Published Apr 04, 2013Tomb Raider, like many long-running franchises as of late, has been rebooted rather than sequel-ized. So instead of the effortlessly effective, quip-spouting Lara Croft we nowadays associate with an ass-kicking Angelina, Crystal Dynamics delivered a lithe, inexperienced lass, new to the raiding of tombs and trapped on an island filled with deadly dangers from both man and beast. She's frightened and vulnerable and a right far ways off from her dual-wielding future.
In fact, it's several hours in before Lara even touches a gun, and it is one of the most intense moments in modern gaming.
"Nobody had told the story of how she became Lara Croft, the one we know," explains Crystal Dynamics' studio head Darrell Gallagher. "She started with the two guns, she started cartwheeling, she started with the short shorts in Tomb Raider One. Nobody told the story of how she got there, so we felt it was fertile ground."
So young Lara, fresh out of school, sets off on a reality show research expedition. Based on a hunch, she convinces her captain to head into the dreaded Dragon's Triangle where the ship is destroyed by a sudden, mysterious storm and the survivors crawl onto an unfortunately not-so-deserted island.
While searching for her crewmates, Croft is caught by an armed guard. We first get in a physical fight, before knocking him over and grabbing his firearm. We shoot at him when he rushes us, but miss — and then it's a wrestling match. If we lose, it's a gunshot to our head and game over. If we win, he gets the headshot. But it's not a cathartic release nor is it a blasé kill. It's actually quite horrifying.
The scalp-less guard's lifeless body lands on us, we push it off and start coughing, retching, nearly throwing up. Strings swell as Lara very slowly catches her breath. It's a gut-punch reaction to shooting someone that is a true rarity in gaming.
"When she has to kill a person for the first time, that's represented in a way that is pretty powerful," says Gallagher. "I think we do a good job trying to motivate why somebody would take another life. At various points in the game we show that there is weight to it. There's weight on her emotionally, as a consequence of it, and it lasts with her and even thought she does get hardened and she does take more lives. It is for a purpose; it's kill or be killed. It's not because she's chasing a treasure, it's that you're not going to survive unless you defend yourself. So we've tried to set up a strong fiction to motivate that."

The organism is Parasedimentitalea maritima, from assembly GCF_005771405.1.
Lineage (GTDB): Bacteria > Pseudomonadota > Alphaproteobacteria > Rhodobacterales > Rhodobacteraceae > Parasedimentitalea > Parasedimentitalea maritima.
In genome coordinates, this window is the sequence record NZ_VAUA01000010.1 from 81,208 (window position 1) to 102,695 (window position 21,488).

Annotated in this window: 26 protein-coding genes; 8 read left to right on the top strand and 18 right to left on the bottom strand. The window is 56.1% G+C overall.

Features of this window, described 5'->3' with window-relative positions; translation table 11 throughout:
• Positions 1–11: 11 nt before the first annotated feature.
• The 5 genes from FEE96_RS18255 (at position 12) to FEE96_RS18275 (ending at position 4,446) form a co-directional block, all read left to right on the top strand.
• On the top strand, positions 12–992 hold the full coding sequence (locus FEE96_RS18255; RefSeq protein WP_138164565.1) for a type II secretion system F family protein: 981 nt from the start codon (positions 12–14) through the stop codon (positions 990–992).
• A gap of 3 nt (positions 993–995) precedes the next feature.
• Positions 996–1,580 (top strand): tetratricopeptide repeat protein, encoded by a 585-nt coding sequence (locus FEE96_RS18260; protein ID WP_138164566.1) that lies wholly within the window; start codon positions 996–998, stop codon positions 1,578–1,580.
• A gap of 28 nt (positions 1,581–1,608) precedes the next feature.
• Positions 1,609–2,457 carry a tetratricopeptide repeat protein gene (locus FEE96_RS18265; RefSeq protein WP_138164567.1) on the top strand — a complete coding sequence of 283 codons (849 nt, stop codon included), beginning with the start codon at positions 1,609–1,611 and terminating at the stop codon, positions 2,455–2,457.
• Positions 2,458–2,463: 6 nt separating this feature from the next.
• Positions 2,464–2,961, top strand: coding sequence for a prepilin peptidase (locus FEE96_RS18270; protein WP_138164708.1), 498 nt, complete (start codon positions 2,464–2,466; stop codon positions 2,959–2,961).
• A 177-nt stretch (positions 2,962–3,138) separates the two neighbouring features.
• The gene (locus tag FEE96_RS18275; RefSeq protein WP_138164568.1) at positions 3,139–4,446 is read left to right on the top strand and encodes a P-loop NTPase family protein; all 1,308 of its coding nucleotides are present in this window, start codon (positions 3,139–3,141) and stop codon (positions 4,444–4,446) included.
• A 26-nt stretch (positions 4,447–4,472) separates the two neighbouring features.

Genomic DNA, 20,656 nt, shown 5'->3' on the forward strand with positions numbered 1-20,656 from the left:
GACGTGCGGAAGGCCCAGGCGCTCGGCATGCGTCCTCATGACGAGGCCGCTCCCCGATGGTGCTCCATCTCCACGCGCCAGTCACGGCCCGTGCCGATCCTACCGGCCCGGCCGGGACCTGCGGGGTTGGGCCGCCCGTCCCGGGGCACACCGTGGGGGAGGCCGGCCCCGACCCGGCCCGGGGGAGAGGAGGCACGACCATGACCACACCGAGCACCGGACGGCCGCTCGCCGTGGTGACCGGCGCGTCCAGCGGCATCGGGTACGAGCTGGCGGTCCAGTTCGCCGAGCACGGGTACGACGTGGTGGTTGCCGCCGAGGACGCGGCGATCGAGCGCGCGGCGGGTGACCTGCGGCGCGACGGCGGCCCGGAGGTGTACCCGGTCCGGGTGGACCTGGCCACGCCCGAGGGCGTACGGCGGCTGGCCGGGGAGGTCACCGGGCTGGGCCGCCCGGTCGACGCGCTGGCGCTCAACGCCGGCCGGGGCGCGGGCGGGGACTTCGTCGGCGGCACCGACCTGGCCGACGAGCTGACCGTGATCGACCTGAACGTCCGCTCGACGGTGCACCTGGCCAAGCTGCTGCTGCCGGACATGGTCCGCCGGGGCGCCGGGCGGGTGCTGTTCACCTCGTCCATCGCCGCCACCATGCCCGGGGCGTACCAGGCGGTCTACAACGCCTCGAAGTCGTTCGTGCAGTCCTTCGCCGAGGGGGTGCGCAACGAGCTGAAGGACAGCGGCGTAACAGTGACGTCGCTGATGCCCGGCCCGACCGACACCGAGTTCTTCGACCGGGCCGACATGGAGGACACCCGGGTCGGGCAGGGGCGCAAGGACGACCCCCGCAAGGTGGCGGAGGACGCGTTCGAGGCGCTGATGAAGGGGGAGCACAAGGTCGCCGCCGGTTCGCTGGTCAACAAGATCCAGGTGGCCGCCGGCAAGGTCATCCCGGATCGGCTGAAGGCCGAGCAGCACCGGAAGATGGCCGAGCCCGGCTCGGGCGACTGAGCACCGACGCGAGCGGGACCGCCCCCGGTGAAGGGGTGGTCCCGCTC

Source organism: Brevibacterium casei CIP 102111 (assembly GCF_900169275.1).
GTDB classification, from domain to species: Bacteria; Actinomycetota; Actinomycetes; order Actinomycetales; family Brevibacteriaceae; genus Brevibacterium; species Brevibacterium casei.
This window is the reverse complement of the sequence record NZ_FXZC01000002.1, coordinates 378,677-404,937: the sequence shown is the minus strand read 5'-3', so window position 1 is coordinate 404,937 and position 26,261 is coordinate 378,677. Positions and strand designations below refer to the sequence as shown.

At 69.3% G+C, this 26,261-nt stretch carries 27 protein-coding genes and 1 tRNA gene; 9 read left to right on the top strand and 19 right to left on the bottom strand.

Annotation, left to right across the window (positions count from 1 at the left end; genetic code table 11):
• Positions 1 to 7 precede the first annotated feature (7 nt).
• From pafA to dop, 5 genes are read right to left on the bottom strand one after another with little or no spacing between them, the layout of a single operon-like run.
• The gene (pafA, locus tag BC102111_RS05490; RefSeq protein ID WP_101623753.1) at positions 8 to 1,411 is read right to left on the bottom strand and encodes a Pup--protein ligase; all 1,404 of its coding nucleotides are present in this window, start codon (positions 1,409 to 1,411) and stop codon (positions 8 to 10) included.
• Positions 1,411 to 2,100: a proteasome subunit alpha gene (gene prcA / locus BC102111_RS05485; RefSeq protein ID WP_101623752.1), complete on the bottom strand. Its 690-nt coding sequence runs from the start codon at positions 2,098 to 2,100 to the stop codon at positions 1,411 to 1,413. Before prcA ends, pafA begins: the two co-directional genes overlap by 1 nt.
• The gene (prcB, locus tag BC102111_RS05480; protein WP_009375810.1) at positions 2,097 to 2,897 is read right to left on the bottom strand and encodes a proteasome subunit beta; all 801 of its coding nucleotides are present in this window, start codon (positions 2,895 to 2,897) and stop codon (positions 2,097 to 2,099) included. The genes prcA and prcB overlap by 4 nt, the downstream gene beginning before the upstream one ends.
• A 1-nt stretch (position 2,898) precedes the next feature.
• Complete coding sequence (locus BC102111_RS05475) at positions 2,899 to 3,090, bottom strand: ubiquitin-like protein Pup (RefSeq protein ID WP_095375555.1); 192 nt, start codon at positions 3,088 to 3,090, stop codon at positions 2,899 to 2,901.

Indeed, it only makes sense because this is an origin story and Lara Croft is new to the concept of killing. This wasn't the case in previous games because, of course, a veteran like her would be inured to shooting people. Turning her back into a fledgling adventurer, a rich girl without real world experiences, allows them to make killing matter.
But does it matter enough? As Gallagher himself demurs, "it's also important to remember it is a videogame, it is entertainment, it is active — so we want to make sure we're an entertaining game."
The action-adventure genre requires dramatic conflict and, like most games, you win by taking your opponent off the board. Killing is part and parcel. But that doesn't mean it has to feel as desensitized as it does in, say, Uncharted, where the Lara Croft-inspired treasure-hunting hero Nathan Drake leaves thousands of bloodied red shirts in scattered around the tombs he raids. What hero cracks wise amidst so many corpses?
Croft doesn't quip, but this Tomb Raider boasts considerably more visceral violence than the puzzle-solving series is known for, even getting the series first 18+ rating in the UK and Mature rating in North America, leading some to wonder if the game makers caved to pressure to compete with shooters like Call of Duty.
"There was no outside pressure to change. Audiences today want realism in their games," argued Eidos boss Ian Livingstone in the Guardian. "Combat had always been an afterthought in previous Tomb Raiders so we thought we want to raise the combat."
Making the combat feel impactful is a good first step; but that impact quickly lessens the more people you kill as Lara makes her way across the island. While you can choose to use a bow and arrow rather than a gun, as I largely did, you're still leaving a wide swath of dead bodies in your wake.
"I had to kill some people, I had no choice," Croft tells a fellow survivor over the walkie-talkie. "It can't have been easy," he replies. "It's scary how easy it was," is her reply, and this whole exchange hits close to home because it just keeps getting easier as the game goes along.
The design disconnect between the emotionally wracked cut-scenes and subsequent kill-crazed gameplay is an unfortunate lapse in an otherwise very well-made game. It's not that Croft had no choice, it's that she wasn't given one by the developers who could have included the option of occasionally achieving goals in a non-violent manner, or at least had her question her mounting body count more.
"We think we at least made something that shows how it could have an effect on an individual like her," argues Gallagher, "and is the reason why she becomes hardened."
But it's still, well, scary how easy killing was.